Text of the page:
The Bill of Rights-the first 10 amendments to the U.S. Constitution-are widely misunderstood by many Americans. This book explores the widely held myths about the Bill of Rights, how these myths originated, why they have persisted, and the implications for contemporary politics and policy. * Carefully separates out widely held contemporary beliefs about the Bill of Rights and connects them to debates over meaning, enabling readers to see how the meaning of rights is historically and contextually determined * Explores the Bill of Rights in the context of myths that define the American political culture * Provides an even-handed but incisive analysis of individual myths, pointing out where both the left and the right often misinterpret the true meaning of the Bill of Rights * Places the debates regarding rights in contemporary politics and modern society by considering the complex challenge of protecting individual freedoms in the context of a digital age, international terrorism, and ongoing threats to national security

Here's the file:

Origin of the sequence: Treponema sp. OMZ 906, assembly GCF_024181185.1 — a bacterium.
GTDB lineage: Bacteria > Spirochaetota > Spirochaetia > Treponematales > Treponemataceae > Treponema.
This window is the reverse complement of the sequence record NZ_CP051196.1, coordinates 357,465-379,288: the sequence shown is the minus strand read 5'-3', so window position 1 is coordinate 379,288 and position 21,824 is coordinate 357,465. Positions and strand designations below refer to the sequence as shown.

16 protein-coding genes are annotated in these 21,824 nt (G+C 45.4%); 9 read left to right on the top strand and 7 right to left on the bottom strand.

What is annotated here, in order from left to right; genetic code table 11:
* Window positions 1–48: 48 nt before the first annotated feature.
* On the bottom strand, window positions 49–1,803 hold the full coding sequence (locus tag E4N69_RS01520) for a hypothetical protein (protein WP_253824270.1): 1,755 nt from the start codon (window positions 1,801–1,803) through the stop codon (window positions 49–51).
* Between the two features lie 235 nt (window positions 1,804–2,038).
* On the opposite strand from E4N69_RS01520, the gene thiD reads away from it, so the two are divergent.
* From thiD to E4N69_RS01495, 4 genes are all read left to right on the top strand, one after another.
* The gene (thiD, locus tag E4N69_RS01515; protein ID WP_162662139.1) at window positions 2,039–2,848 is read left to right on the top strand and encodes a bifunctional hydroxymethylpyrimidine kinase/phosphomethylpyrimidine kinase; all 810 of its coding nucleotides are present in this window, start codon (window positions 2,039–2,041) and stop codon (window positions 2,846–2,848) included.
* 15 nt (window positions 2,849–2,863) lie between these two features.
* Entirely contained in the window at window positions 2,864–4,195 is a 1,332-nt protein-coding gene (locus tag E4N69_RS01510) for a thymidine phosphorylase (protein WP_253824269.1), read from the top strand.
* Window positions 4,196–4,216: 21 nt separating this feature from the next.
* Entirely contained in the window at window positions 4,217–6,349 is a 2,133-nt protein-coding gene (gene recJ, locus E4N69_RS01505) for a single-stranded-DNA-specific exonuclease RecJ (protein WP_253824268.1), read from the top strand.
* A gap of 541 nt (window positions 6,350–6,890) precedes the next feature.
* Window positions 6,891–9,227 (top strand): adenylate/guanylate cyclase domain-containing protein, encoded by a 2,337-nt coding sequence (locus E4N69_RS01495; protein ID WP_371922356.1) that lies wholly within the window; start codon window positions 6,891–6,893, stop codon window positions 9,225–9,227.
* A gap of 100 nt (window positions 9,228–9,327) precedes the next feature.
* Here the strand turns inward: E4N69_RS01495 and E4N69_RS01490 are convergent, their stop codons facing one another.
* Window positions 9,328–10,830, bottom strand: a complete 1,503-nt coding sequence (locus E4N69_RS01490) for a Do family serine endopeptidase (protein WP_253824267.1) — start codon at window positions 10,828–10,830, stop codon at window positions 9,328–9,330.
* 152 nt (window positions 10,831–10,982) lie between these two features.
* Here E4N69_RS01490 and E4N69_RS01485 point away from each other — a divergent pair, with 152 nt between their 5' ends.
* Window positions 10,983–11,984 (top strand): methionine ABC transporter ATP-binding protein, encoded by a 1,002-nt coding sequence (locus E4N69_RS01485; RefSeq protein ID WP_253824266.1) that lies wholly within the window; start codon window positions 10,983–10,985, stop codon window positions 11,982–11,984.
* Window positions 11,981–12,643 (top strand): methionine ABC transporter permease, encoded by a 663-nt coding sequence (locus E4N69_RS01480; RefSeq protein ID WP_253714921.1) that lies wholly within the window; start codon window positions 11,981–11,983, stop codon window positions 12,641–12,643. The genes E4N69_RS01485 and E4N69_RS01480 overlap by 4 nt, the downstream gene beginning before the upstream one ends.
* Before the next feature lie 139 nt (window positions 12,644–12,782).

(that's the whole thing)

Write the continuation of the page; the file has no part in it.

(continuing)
Kirby Goidel is professor in the Department of Communication and the Public Policy Research Institute at Texas A&M University. Craig Freeman is professor of media law and entrepreneurial journalism at Oklahoma State University's School of Media and Strategic Communications. Brian Smentkowski is associate director of faculty and academic development and a member of the Department of Government and Justice Studies at Appalachian State University.